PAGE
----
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The Actuary The magazine of the Institute & Faculty of Actuaries
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International: Kenya

The Actuarial Society of Kenya (TASK) was launched in 2005. It brings together qualified and trainee actuaries in professional, educational and research organisations with an aim of promoting the actuarial profession in Kenya and East Africa. Sundeep Raichura is the founding and immediate past chairman.

TASK performs its role through its governing council and committees and works to a three-year strategic plan. Its vision statement is “to position the actuarial profession in Kenya and the region as the leading profession in the areas of modelling and management of financial risks and contingent events”.

The society fulfilled its ambition to become a full member of the International Actuarial Association at the International Congress of Actuaries in Cape Town in 2010. With Kenya there are less than ten qualified actuaries, including associates of both the Institute and Faculty of Actuaries and the Society of Actuaries. There are over 300 students registered with the Institute and Faculty of Actuaries, although not all of them are in actuarial practice. There are further students who have graduated from local universities with actuarial science degrees and more actuaries of Kenyan origin working abroad.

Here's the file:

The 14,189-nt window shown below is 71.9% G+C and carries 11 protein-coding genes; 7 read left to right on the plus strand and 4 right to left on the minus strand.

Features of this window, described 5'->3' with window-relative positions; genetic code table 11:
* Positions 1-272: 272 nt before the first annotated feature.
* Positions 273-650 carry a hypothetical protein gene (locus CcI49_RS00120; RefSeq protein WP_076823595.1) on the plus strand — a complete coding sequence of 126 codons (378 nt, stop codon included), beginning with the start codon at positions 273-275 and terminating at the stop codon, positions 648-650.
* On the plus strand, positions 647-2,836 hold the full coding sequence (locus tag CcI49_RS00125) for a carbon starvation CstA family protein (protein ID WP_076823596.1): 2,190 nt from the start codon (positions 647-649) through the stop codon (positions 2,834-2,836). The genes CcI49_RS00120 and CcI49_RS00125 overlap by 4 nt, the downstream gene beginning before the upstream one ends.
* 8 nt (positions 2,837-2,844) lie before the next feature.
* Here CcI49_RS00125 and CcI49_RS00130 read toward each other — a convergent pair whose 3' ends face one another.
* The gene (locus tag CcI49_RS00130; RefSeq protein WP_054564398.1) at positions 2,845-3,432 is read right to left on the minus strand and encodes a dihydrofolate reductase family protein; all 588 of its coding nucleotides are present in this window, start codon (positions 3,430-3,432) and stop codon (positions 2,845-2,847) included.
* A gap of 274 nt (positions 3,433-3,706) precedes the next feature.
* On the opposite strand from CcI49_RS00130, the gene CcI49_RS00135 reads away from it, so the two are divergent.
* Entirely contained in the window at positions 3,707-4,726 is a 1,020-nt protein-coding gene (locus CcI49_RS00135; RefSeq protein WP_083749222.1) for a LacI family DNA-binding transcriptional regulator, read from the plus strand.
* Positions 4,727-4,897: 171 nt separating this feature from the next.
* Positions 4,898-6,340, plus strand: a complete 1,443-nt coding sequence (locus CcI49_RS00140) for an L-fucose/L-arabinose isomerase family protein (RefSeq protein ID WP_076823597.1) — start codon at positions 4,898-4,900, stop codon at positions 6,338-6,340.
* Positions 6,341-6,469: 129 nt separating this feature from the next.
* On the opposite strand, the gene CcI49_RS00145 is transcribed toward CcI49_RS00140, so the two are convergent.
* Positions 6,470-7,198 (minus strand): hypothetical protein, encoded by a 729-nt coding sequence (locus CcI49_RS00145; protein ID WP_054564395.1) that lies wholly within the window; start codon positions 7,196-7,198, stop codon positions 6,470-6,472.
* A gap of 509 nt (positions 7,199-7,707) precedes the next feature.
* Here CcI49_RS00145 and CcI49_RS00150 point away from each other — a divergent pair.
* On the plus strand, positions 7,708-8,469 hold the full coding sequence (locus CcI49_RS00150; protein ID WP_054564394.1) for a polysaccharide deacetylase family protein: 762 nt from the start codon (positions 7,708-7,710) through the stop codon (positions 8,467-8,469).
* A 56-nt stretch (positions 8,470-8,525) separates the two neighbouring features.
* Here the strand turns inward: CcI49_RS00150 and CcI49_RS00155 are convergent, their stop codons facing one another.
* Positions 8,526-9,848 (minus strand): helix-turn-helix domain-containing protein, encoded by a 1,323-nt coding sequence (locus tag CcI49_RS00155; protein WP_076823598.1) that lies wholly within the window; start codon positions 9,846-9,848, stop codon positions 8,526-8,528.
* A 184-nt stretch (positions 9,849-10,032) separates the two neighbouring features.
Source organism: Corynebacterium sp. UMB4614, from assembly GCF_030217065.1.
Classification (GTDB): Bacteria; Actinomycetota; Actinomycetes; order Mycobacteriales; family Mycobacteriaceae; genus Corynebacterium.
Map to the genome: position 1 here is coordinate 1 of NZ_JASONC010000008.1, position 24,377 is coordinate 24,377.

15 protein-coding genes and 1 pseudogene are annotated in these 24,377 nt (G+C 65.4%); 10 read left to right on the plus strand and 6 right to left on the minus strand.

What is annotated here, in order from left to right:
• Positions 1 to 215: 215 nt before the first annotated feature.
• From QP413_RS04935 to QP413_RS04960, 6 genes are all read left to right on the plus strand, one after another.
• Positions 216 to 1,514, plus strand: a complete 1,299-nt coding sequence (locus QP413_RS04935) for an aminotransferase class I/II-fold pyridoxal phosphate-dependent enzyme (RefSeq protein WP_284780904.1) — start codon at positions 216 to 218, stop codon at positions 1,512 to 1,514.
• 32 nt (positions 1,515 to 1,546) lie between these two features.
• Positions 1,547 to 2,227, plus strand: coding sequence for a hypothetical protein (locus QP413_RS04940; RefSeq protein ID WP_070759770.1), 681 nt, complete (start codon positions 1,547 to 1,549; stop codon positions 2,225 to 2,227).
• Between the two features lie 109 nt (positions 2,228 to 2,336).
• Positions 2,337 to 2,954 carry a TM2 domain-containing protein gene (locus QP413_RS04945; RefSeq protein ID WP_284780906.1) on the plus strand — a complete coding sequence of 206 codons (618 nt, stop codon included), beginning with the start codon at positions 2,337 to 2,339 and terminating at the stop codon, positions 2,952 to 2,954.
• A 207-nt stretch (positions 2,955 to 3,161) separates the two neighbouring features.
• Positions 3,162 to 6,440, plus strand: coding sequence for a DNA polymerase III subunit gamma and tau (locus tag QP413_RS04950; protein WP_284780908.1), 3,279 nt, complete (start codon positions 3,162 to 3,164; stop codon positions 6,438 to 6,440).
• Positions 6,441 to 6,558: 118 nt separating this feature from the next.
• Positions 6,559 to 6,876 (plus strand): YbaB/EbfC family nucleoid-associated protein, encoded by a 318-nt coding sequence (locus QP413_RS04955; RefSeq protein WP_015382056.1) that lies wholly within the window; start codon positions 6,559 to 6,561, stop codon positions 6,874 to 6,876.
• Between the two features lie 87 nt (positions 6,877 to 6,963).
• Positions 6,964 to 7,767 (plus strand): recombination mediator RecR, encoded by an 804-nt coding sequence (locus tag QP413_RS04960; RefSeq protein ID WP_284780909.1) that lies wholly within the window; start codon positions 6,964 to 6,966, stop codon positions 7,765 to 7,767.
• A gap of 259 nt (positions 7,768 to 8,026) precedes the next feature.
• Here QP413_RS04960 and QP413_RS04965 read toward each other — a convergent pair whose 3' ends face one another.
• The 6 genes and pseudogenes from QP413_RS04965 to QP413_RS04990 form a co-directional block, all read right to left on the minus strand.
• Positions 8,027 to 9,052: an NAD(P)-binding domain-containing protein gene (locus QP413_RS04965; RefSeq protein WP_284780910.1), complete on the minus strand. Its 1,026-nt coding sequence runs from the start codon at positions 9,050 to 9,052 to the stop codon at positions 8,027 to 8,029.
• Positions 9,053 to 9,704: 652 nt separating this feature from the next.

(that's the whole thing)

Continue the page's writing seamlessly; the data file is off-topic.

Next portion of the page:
Many students have given up on actuarial examinations and have taken up other qualifications such as the CFA charter. A lack of actuarial employment opportunities and the difficulty and length of the actuarial qualification process are cited as reasons.

The local universities have actuarial programmes that enrol hundreds of students. Among them, the University of Nairobi’s programme is the most established, which started in 2000. Jomo Kenyatta University of Agriculture and Technology (2002), Maseno University (2006) and Strathmore University (2010) also have programmes. TASK is also liaising with the Actuarial Society of South Africa to look at adopting the new South African education strategy and obtaining accreditation for the local university actuarial science programmes.

Some of the local qualified actuaries teach at the universities and participate in course reviews and examination marking. Actuarial members are predominantly employed by life insurers and consulting firms. Some are employed by banks, investment companies and healthcare organisations. The few consulting firms in the country mainly practise in the pensions field.

Statutory roles in pensions and insurance
Insurance

An actuary is currently defined as FIA or FFA or other as approved by the Regulator.
>> Actuarial certification of long-term insurance premium rates
>> Annual statutory actuarial valuations of life funds
>> Independent actuary report on mergers and acquisitions. There is no statutory actuarial role for non-life or healthcare currently.

Pensions
An actuary is defined as fellow member of recognised international actuarial body.